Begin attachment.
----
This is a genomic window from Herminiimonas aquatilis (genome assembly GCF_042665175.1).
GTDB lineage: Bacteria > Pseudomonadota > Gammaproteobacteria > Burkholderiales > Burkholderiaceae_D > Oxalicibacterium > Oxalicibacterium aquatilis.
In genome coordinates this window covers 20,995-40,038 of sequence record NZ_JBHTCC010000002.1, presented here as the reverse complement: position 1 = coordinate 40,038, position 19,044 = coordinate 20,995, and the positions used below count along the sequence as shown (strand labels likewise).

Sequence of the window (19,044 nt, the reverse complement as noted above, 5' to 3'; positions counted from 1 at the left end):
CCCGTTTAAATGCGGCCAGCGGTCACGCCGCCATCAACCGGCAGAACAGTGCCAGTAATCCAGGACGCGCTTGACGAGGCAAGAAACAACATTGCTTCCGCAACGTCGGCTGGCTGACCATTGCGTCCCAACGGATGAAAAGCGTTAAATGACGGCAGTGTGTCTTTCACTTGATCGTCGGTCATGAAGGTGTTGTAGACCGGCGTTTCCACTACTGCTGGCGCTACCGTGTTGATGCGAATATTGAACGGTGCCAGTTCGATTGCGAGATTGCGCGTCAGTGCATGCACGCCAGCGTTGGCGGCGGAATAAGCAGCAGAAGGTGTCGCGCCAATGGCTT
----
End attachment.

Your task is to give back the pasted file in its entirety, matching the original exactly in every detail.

This is a genomic window from Herminiimonas aquatilis (genome assembly GCF_042665175.1).
GTDB lineage: Bacteria > Pseudomonadota > Gammaproteobacteria > Burkholderiales > Burkholderiaceae_D > Oxalicibacterium > Oxalicibacterium aquatilis.
In genome coordinates this window covers 20,995-40,038 of sequence record NZ_JBHTCC010000002.1, presented here as the reverse complement: position 1 = coordinate 40,038, position 19,044 = coordinate 20,995, and the positions used below count along the sequence as shown (strand labels likewise).

Sequence of the window (19,044 nt, the reverse complement as noted above, 5' to 3'; positions counted from 1 at the left end):
CCCGTTTAAATGCGGCCAGCGGTCACGCCGCCATCAACCGGCAGAACAGTGCCAGTAATCCAGGACGCGCTTGACGAGGCAAGAAACAACATTGCTTCCGCAACGTCGGCTGGCTGACCATTGCGTCCCAACGGATGAAAAGCGTTAAATGACGGCAGTGTGTCTTTCACTTGATCGTCGGTCATGAAGGTGTTGTAGACCGGCGTTTCCACTACTGCTGGCGCTACCGTGTTGATGCGAATATTGAACGGTGCCAGTTCGATTGCGAGATTGCGCGTCAGTGCATGCACGCCAGCGTTGGCGGCGGAATAAGCAGCAGAAGGTGTCGCGCCAATGGCTT